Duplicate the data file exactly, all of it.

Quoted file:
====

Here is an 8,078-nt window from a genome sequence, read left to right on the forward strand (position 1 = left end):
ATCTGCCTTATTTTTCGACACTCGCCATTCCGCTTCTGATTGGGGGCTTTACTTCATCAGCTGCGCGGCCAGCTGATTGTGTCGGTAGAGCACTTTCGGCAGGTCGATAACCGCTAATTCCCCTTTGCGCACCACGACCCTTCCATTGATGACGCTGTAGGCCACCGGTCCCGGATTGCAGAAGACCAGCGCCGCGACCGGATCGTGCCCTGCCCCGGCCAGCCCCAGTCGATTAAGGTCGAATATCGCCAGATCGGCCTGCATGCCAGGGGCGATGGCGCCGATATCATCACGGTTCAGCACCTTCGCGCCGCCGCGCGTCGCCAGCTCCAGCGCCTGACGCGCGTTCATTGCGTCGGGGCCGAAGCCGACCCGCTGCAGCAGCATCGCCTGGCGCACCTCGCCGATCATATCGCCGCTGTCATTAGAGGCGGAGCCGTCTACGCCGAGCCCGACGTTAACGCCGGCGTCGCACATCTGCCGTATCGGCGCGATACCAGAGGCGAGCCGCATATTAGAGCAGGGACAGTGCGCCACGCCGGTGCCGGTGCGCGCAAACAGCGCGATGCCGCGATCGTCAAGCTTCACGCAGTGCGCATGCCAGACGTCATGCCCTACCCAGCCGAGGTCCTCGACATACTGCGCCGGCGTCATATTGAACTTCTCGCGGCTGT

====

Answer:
Here is an 8,078-nt window from a genome sequence, read left to right on the forward strand (position 1 = left end):
ATCTGCCTTATTTTTCGACACTCGCCATTCCGCTTCTGATTGGGGGCTTTACTTCATCAGCTGCGCGGCCAGCTGATTGTGTCGGTAGAGCACTTTCGGCAGGTCGATAACCGCTAATTCCCCTTTGCGCACCACGACCCTTCCATTGATGACGCTGTAGGCCACCGGTCCCGGATTGCAGAAGACCAGCGCCGCGACCGGATCGTGCCCTGCCCCGGCCAGCCCCAGTCGATTAAGGTCGAATATCGCCAGATCGGCCTGCATGCCAGGGGCGATGGCGCCGATATCATCACGGTTCAGCACCTTCGCGCCGCCGCGCGTCGCCAGCTCCAGCGCCTGACGCGCGTTCATTGCGTCGGGGCCGAAGCCGACCCGCTGCAGCAGCATCGCCTGGCGCACCTCGCCGATCATATCGCCGCTGTCATTAGAGGCGGAGCCGTCTACGCCGAGCCCGACGTTAACGCCGGCGTCGCACATCTGCCGTATCGGCGCGATACCAGAGGCGAGCCGCATATTAGAGCAGGGACAGTGCGCCACGCCGGTGCCGGTGCGCGCAAACAGCGCGATGCCGCGATCGTCAAGCTTCACGCAGTGCGCATGCCAGACGTCATGCCCTACCCAGCCGAGGTCCTCGACATACTGCGCCGGCGTCATATTGAACTTCTCGCGGCTGT